Read Contos de Natal by Charles Dickens Free Online
Book Title: Contos de Natal|
The author of the book: Charles Dickens
Format files: PDF
The size of the: 1.77 MB
Edition: Editora Planeta DeAgostini
Date of issue: 2003
ISBN: No data
ISBN 13: No data
Read full description of the books Contos de Natal:Book 1 of Charles Dickens' The Christmas Books is composed of two beautiful classic stories or short novels: A Christmas Carol (1843) and The Chimes (1844). They are old, old works but their messages still sound true even up to now. Also, they are still very readable. In fact, I know some friends who make it a point to read A Christmas Carol every year.
A Christmas Carol in Prose Being a Ghost Story of Christmas. 5 STARS
The most popular among the 5 books included in this book, The Christmas Books. Why is my friend reading this yearly? It probably reminds her of the real meaning of Christmas. There is nothing wrong having merriment inside the house say with our loved ones. We give them gifts, we bring out our best recipes, we decorate the house, we play and sing Christmas carols. We celebrate Christmas and the coming of the babe in the manger. However, the activities should not stop there. We real meaning of Christmas is to reach out to the less fortunate people. Like Ebenezer Scrooge, we need to help the family of Little Tim and try to make their Christmas as happy and merry as ours. We should not wait for the three ghosts to come knocking at our doors to awake us and realize that Christmas is really about helping each other and not about material things. Please.
The Chimes: A Goblin Story. 4 STARS
Quite similar to A Christmas Carol since this came after Dickens got so popular with it. If Carol is set on Christmas Eve, Chimes is set on New Year's Eve. If Carol has the cynical, bitter and indifferent Scrooge, Chimes has the pessimistic Alderman Cute. Cute's putting down attitude on things dampen the spirits of the people around him and so they become pessimists like him and view the world negatively. The Chimes here are the bells near the place where the main protagonist Trotty works and each ringing of the Chimes has some effects to him. Effects that could make him reminiscence of the past or wake him up of his stupor to plan for the future. However, his future as well as his daughter Meg's are both bleak and that negativity is further dampened by Cute.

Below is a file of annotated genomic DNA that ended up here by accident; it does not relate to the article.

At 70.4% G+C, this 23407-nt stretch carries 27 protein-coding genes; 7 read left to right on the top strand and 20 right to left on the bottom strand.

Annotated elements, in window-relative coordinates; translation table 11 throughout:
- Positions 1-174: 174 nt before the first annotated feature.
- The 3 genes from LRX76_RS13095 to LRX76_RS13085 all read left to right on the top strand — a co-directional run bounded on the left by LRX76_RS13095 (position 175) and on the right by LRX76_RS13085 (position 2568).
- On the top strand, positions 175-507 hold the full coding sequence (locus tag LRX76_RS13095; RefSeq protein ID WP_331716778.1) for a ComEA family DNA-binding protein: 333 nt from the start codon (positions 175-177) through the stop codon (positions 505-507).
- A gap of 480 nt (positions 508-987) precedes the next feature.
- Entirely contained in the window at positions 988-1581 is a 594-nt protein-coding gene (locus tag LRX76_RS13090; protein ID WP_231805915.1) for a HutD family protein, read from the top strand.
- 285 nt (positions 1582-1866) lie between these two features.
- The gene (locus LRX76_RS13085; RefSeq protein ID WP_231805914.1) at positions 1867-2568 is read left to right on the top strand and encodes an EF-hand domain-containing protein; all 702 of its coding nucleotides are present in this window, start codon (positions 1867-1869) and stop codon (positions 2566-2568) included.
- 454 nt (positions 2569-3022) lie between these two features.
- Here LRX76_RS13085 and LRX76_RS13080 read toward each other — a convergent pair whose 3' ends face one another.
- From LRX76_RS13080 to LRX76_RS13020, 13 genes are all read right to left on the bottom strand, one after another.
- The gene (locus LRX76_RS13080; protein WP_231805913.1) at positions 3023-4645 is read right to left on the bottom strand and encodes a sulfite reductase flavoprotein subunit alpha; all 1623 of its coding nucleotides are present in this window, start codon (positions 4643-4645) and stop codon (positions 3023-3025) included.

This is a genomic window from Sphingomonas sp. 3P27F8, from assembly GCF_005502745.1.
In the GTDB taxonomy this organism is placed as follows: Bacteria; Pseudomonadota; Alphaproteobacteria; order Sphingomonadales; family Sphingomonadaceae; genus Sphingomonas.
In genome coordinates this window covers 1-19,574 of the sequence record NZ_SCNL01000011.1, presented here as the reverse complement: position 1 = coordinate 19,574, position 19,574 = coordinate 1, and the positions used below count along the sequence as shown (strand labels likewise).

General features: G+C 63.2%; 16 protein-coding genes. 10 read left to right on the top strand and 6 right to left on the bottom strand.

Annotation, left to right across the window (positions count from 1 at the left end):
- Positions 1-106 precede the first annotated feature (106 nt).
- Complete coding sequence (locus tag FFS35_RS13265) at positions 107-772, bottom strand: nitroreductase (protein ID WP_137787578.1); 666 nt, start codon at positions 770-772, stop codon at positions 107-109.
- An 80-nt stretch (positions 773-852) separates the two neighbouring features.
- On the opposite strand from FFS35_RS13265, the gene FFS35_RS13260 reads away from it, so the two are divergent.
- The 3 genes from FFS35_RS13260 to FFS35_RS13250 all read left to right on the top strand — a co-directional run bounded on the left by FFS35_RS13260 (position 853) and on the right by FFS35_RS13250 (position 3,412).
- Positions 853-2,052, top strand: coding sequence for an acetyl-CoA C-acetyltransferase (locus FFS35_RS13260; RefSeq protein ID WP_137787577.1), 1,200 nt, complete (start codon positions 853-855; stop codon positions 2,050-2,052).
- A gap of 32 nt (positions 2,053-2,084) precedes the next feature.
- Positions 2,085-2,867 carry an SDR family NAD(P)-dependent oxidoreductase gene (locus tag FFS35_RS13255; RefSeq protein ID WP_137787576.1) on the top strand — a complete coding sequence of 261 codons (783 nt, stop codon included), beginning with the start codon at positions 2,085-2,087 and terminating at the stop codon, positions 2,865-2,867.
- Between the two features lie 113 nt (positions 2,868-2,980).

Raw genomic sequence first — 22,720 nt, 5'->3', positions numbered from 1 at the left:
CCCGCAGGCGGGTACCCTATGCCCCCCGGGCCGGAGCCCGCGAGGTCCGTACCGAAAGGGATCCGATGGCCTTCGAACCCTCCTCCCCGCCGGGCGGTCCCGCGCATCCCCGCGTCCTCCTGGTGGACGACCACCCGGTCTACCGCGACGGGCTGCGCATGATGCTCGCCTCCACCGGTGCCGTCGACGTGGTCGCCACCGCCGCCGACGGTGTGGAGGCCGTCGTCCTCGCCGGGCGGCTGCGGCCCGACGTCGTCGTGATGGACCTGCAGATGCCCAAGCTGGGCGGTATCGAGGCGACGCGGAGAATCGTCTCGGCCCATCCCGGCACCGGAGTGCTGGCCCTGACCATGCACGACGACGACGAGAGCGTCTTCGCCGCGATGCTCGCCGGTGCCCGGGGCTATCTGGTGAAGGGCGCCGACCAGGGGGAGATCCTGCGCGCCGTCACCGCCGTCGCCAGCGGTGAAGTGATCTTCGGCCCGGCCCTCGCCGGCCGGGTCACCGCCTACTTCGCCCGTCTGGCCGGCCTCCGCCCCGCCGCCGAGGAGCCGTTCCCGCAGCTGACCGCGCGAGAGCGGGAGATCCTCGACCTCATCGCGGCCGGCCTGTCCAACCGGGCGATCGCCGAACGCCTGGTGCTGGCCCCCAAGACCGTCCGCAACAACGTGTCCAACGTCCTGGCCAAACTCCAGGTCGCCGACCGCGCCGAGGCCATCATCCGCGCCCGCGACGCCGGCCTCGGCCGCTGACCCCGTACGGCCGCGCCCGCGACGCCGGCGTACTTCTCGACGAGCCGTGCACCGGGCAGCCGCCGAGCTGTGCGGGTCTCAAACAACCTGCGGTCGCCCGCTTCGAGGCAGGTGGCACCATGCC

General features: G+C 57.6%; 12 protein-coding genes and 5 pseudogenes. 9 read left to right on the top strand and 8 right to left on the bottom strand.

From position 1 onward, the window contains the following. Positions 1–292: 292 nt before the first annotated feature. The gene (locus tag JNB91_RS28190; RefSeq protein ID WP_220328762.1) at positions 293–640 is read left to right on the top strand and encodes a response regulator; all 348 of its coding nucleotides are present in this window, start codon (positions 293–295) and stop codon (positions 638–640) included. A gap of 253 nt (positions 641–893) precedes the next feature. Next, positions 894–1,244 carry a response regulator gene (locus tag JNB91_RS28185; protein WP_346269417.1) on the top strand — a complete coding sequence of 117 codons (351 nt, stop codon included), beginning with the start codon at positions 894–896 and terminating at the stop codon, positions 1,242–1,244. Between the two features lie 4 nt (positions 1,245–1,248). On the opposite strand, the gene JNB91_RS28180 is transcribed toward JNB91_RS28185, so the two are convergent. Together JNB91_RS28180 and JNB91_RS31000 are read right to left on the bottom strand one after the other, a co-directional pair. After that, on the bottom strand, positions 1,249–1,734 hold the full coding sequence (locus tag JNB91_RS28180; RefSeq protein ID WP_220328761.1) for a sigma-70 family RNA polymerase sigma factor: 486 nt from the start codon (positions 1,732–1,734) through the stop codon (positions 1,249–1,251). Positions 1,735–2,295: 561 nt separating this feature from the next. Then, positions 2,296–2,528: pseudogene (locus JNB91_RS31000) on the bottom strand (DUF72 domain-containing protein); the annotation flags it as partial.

Like Carol, Chimes also ends up happily. Very appropriate holiday reads.
I am now looking forward to read Book 2 that includes the three other novellas or short stories in this seemingly beautiful classic The Christmas Books.
Merry Christmas, everyone! ho ho ho
Read information about the authorCharles John Huffam Dickens (7 February 1812 – 9 June 1870) was an English writer and social critic. He created some of the world's best-known fictional characters and is regarded as the greatest novelist of the Victorian era. His works enjoyed unprecedented popularity during his lifetime, and by the twentieth century critics and scholars had recognised him as a literary genius. His novels and short stories enjoy lasting popularity.
Born in Portsmouth, Dickens left school to work in a factory when his father was incarcerated in a debtors' prison. Despite his lack of formal education, he edited a weekly journal for 20 years, wrote 15 novels, five novellas, hundreds of short stories and non-fiction articles, lectured and performed extensively, was an indefatigable letter writer, and campaigned vigorously for children's rights, education, and other social reforms.
Dickens was regarded as the literary colossus of his age. His 1843 novella, A Christmas Carol, remains popular and continues to inspire adaptations in every artistic genre. Oliver Twist and Great Expectations are also frequently adapted, and, like many of his novels, evoke images of early Victorian London. His 1859 novel, A Tale of Two Cities, set in London and Paris, is his best-known work of historical fiction. Dickens's creative genius has been praised by fellow writers—from Leo Tolstoy to George Orwell and G. K. Chesterton—for its realism, comedy, prose style, unique characterisations, and social criticism. On the other hand, Oscar Wilde, Henry James, and Virginia Woolf complained of a lack of psychological depth, loose writing, and a vein of saccharine sentimentalism. The term Dickensian is used to describe something that is reminiscent of Dickens and his writings, such as poor social conditions or comically repulsive characters.
On 8 June 1870, Dickens suffered another stroke at his home after a full day's work on Edwin Drood. He never regained consciousness, and the next day, five years to the day after the Staplehurst rail crash, he died at Gad's Hill Place. Contrary to his wish to be buried at Rochester Cathedral "in an inexpensive, unostentatious, and strictly private manner," he was laid to rest in the Poets' Corner of Westminster Abbey. A printed epitaph circulated at the time of the funeral reads: "To the Memory of Charles Dickens (England's most popular author) who died at his residence, Higham, near Rochester, Kent, 9 June 1870, aged 58 years. He was a sympathiser with the poor, the suffering, and the oppressed; and by his death, one of England's greatest writers is lost to the world." His last words were: "On the ground", in response to his sister-in-law Georgina's request that he lie down.
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